way through on the left of the box before dragging a shot wide that's
deflected for a corner. DeMerit is injured as the cross is dealt with, and
Redditch exploit the gap he leaves at the back while receiving treatment...
their number ten forcing Alec into a low save.
We finally get an attempt on target when
another good Stewart delivery finds Ashley Young at the far post, but his
header is straight down the goalkeeper's throat. The half ends on an
unpleasant note, and we've an unwanted pitch-level view of a Redditch
defender's stud catching in the turf and his leg bending in a direction
that you really feel it didn't want to. Alarm is immediate, his teammates
imploring someone unseen in the stand to call an ambulance. The half ends
prematurely, a paramedic arrives first and then an ambulance, the time
taken to move him aboard indicating a serious injury that Redditch's site
reveals to be a broken fibula and dislocated ankle. The interval lasts a
good half hour, and the mood is no longer cheerful.
On the pitch, the second half is a
different matter entirely... not just because we've made ten changes at the
interval. Indeed we spend at least the first fifteen minutes trying to name
our back four - the only one we were confident about turns out not to have
been Junior Osbourne after all, but Adrian Mariappa. The colossus at centre
back with the armband turns out to be Dom Blizzard, who has at least
doubled in bulk over the last couple of months and won't be knocked off the
ball too easily. Similar developments are noted in Hameur Bouazza's physique
- "meaty snails", according to Don - who looks much more bullish
and prompts several double takes ("It's not King, is it?").
Redditch, though, don't cope anything
like as well in the second half, either because the gap between their first
team and reserves is greater than ours, or because of their level of
fitness, concern for their colleague or a combination of the above. McNamee
has instant joy on the left, Devaney is less sparkly but tidy and positive
on the right (although the quality of his crosses is variable) and both
Diagouraga and Bangura catch the eye in the centre.
When the goal comes it's excellent.
Diagouraga, so languid that he's almost liquid, dances on the ball and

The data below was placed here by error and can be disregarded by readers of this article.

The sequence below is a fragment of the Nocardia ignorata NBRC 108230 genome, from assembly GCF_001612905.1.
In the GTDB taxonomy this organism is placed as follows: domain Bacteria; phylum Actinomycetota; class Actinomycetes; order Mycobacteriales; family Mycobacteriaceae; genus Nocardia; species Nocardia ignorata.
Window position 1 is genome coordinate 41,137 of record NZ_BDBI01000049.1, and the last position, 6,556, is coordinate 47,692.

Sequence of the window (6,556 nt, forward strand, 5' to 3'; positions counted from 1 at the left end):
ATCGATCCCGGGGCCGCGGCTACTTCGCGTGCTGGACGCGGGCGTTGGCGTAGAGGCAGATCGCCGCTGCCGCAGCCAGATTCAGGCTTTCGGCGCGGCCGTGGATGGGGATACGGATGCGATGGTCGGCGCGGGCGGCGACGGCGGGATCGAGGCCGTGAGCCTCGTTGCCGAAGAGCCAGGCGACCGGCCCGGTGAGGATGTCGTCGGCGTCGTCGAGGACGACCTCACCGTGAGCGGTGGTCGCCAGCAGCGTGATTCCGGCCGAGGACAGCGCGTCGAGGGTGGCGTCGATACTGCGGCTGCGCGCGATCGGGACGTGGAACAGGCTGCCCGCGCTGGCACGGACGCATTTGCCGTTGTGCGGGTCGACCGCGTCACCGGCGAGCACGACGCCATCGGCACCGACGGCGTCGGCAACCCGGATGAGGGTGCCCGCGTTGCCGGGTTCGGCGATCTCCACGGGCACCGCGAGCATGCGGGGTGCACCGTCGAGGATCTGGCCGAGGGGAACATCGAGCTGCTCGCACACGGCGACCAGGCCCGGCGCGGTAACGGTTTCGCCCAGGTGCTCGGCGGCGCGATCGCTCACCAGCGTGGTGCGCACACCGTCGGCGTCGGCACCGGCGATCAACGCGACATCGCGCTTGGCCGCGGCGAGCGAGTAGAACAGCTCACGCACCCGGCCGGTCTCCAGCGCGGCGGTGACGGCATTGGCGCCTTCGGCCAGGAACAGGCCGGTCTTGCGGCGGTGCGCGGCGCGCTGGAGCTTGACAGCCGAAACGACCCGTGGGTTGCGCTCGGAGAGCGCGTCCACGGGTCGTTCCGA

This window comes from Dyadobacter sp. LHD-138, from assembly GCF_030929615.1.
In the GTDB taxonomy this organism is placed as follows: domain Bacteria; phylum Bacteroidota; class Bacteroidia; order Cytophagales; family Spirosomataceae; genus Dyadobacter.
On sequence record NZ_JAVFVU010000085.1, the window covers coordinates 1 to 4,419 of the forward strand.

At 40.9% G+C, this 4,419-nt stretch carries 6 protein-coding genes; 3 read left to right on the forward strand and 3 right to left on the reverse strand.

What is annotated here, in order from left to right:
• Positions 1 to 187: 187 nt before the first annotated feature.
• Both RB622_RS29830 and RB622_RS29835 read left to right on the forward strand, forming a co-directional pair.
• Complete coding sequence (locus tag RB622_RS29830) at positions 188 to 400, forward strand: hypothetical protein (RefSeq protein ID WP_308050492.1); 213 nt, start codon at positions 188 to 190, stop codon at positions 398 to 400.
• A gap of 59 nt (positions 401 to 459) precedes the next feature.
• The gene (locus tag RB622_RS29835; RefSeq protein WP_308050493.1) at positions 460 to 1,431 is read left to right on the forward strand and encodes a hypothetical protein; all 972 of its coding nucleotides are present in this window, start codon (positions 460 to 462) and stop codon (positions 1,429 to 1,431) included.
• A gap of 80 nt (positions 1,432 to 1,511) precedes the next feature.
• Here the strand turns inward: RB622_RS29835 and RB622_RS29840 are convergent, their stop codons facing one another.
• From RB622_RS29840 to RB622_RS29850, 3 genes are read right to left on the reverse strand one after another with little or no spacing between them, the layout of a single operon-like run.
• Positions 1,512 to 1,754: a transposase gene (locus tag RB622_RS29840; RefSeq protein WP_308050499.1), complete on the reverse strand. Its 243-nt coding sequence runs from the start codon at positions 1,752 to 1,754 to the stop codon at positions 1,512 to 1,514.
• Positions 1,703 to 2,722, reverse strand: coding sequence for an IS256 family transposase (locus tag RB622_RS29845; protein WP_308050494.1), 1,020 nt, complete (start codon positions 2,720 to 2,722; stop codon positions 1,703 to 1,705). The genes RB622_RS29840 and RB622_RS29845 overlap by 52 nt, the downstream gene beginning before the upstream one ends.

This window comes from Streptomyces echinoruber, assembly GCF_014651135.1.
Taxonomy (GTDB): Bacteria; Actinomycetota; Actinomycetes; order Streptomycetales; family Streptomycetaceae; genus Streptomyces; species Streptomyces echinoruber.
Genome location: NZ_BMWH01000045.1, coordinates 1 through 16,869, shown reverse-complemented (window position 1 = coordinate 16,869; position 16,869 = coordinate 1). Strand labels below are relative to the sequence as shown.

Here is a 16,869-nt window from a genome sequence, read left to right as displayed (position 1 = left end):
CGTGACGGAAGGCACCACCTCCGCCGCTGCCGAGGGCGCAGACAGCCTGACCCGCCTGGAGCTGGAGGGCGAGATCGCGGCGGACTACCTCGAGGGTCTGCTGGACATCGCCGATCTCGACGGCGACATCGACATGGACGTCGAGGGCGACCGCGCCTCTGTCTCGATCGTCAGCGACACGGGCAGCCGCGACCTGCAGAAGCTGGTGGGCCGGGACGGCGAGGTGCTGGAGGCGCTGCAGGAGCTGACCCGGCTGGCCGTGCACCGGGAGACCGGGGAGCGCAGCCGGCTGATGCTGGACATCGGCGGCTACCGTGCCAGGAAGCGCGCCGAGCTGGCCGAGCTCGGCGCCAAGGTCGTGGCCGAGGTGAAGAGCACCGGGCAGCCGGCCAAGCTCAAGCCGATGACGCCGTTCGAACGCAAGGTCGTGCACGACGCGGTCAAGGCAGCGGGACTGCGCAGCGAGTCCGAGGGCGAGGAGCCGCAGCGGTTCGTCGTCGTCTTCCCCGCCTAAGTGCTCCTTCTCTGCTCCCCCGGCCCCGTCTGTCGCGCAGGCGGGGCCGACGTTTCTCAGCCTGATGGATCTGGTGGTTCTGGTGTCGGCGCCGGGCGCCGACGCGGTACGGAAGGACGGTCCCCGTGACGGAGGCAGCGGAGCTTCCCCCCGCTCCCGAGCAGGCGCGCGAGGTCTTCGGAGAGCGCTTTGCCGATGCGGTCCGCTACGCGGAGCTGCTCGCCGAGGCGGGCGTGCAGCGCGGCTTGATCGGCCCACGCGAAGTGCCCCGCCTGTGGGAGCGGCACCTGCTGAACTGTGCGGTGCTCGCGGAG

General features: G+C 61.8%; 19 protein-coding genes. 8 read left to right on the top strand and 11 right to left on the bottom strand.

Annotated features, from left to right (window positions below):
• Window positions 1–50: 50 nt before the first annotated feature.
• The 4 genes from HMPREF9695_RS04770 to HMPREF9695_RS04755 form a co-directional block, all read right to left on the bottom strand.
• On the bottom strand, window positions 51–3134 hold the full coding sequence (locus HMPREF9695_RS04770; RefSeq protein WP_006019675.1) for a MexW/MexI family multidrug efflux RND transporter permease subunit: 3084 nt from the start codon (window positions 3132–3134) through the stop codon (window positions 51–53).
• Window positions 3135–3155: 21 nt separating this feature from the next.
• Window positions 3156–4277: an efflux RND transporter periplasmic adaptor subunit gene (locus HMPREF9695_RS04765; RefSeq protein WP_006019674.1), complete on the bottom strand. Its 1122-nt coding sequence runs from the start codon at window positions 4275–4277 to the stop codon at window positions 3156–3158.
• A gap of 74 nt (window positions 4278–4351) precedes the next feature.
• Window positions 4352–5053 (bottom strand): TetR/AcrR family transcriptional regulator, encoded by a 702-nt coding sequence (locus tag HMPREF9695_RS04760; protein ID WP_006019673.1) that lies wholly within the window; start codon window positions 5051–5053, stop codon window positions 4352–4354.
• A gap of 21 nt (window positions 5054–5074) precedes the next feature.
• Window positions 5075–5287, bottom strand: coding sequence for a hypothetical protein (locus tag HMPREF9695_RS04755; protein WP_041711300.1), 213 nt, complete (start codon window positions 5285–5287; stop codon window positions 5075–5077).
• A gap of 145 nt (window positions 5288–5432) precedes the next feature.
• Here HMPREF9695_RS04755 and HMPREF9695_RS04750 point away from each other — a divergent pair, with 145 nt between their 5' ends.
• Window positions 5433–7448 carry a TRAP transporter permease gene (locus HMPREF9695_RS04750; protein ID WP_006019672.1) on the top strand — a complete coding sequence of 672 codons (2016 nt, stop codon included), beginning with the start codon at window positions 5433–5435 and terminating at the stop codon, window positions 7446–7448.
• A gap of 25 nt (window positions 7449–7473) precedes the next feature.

feeds Junior. His dummy - if you're going to have one foot, make it a good
one - fools his defender completely; he finds Bouazza, who knocks it back
to Bangura, who slams it into the top corner and celebrates with a
ridiculous dance. A good effort, although a Redditch
challenge at any point might have made things a bit trickier.
McNamee continues to fly at his
fullback, and gets hacked down in irritation ("Great challenge
son" bellows the bloke in the stand behind us). Junior steps up and
hits a left foot (natch) free kick past the wall and the keeper. Impossible
to judge how from our angle, a view from behind the goal confirms that the
ball moved in several different directions at once. Redditch are beaten,
and five minutes later as I'm scribbling this observation into my notepad
it's three - the Redditch keeper does well to block Bouazza's shot to his
left (Don explains) but Junior is on the rebound and finishes - having
adjusted onto his left foot, obviously.
There's a frenzy of activity on the
touchline which obstructs our view for a period during which a thump and an
aaah suggest that Redditch came close to
scoring. Joel Grant and Ben Gill are brought on (is twenty three players in
one game a record?) and Grant is soon kicked up in the air. "This is a
friendly, isn't it?" smiles Keith Burkinshaw at the twelve year old
fourth official with an "I'm Keith Burkinshaw, you know" air that
irritates me more than it appears to irritate its recipient.
This doesn't feel like Watford.
On the pitch we do well enough in the second half but the reduced fight
offered by Redditch doesn't allow much
scope for interpretation and extrapolation. Off the pitch, it's good to see
Don of course and various other familiar faces milling around but there's
not a lot else to latch onto.
As the game closes, Jimmy Davis' family
and friends congregate around a presentation table. The Brummie wearing a Watford shirt who said hello on the way in turns out
to be Jimmy's mate, the guy responsible for arranging this tribute match.
Cyrille Regis has showed up too - he always looked as big as a house on the
telly, but is much slighter and shorter than he is in my mind's eye. He
awards a grinning Junior the man of the match award, and then steps aside
for Danny Webber to present medals and the trophy to his erstwhile
The compering in front of an emptying
stadium is the Redditch chairman, who
persists in describing the visitors as "Watford Town Football
Club". Steve has appeared, and wryly asks whether the name change is
Betty's latest tactical innovation, but the irony of the error isn't lost.
A club is defined by its "community" - its support and location,
essentially, but whilst these haven't changed pretty much everything else
has in the last few months. A three nil win hasn't, as it turns out, made
everything else any easier to love.